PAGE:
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Introduction to
Quality Management
From Bad Quality to Lean
• 1973: the Yom Kippur War
• 1973/74; First oil embargo
• 1978/79: Second oil crisis
• Severe economic recession from July
1981 to November 1982
• The peak of the recession in November and
December 1982
• nationwide unemployment rate was 10.8%,
highest since the Great Depression.
• Rockford, Illinois: highest unemployment of all
Metro areas with 25%.
• Michigan 14.5%.
• Alabama 14.3%
• West Virginia 14.0%.
• Youngstown-Warren metropolitan area 18.7%
So which would you rather own?
Too big?
Or this?
Once again. This?
Or this?
America’s response: the Ford Pinto
Sure, let’s save the $11.
How serious?
• Estimates of 500-700 people killed in fires
caused by faulty gas tank placement by 1977.
• Records indicate that Ford first conducted
rear-end collision tests on the Pinto in
December 1970, months after it was already
in production
• Initially, 11 carefully coordinated crashes were
conducted, and in all but three of them, gas
tanks ruptured and often burst into flames. In
the three tests that didn't result in fires, the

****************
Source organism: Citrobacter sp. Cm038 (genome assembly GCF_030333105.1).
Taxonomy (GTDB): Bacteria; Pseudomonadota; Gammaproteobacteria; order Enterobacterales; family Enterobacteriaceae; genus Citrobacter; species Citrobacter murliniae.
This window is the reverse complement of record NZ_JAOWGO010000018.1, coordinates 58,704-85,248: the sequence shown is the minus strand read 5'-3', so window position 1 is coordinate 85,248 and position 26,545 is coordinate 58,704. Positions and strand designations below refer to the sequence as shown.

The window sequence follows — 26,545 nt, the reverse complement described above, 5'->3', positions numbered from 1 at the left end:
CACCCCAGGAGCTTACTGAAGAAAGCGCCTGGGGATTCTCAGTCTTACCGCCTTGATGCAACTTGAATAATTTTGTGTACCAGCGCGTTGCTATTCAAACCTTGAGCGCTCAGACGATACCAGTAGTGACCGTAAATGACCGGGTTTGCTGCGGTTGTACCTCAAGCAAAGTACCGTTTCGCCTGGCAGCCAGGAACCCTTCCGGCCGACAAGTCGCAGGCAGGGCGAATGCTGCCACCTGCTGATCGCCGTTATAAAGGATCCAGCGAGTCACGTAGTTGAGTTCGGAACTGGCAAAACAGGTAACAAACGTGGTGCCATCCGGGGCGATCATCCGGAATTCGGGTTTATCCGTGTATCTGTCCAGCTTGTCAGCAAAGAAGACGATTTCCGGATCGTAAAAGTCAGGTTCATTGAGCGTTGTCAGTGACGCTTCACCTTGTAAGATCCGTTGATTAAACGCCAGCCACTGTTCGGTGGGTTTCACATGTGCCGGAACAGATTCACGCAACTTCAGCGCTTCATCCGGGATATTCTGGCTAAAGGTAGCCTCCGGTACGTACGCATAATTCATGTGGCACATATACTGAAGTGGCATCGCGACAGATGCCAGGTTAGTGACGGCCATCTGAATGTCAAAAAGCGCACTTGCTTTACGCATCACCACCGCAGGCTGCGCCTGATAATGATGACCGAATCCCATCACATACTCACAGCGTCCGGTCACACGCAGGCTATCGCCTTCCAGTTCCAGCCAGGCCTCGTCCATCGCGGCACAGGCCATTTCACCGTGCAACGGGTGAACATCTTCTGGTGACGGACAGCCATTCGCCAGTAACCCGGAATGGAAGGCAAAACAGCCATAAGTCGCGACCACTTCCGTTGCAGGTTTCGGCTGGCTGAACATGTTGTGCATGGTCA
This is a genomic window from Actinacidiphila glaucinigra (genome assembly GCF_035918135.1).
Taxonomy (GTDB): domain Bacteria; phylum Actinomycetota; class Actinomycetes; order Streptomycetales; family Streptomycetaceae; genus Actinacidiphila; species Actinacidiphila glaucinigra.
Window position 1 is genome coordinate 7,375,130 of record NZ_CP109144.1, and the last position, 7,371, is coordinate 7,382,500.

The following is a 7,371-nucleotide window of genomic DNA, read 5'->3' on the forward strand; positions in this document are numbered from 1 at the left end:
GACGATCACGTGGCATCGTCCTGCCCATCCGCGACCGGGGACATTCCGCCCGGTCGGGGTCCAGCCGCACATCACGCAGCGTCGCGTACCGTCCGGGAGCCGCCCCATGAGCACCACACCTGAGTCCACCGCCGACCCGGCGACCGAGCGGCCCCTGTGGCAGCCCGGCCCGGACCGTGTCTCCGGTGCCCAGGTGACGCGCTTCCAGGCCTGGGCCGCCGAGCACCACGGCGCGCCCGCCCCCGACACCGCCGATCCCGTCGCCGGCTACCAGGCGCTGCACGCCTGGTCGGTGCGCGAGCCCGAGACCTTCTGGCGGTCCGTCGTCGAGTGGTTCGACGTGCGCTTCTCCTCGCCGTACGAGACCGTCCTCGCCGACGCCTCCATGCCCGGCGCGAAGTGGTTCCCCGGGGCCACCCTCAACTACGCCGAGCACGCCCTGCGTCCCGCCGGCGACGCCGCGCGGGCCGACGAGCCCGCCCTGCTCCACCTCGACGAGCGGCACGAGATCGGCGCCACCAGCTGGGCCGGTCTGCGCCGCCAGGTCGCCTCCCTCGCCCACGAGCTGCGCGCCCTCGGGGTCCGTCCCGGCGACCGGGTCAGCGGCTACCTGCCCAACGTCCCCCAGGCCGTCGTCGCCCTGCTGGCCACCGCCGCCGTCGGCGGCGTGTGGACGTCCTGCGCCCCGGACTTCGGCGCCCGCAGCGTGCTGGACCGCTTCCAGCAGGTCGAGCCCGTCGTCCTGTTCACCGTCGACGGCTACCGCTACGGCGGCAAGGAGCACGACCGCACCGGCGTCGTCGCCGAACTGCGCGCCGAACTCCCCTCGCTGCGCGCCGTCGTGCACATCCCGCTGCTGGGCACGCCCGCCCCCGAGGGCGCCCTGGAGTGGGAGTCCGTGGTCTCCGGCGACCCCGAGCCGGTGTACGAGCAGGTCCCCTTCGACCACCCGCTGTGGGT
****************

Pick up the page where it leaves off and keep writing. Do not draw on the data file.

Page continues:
cars had prototype safety devices that
engineers had developed while working with
• Two of the protective devices would have cost
$5.08 and $11 per car.
Quality in the 80s
Training Manuals in the trash
Fiero Firing Squad (1984)
GM (1960-1982)
Joint Venture (GM / Toyota)
Tesla (2010)
1984 Pontiac Fiero

• One hundred percent recall for engine

• $100 million dollar charge
• Equivalent to $231 million dollars in 2015

DETROIT, Jan. 23— The General

Motors Corporation will recall
244,000 four-cylinder Pontiac
Fieros -every one ever made -
because of a nagging engine-fire
problem that contributed to the
company's decision to stop making
the two-seater.
Fremont Assembly (1962 – 1982)
The 411-acre plant produced GM A platform
Chevrolet, Pontiac, Buick, and Oldsmobile cars and
GMC trucks for the Western United States

At the time, the work force in the old GM Fremont plant was
considered to be an extraordinarily “bad” one. Many
considered it to be GM’s worst. The work force in those days
had a horrible reputation, frequently going out on strike
(sometimes wildcat strikes), filing grievance after grievance
and even sabotaging quality. Absenteeism routinely ran over
20%. And, oh yes, the plant had produced some of the worst
quality in the GM system. Remember, this was the early
1980s. So to be the worst in GM’s system at that time meant
you were very, very bad indeed.
It is important to note, however, that from the beginning,
Toyota’s objectives at NUMMI were defined by learning rather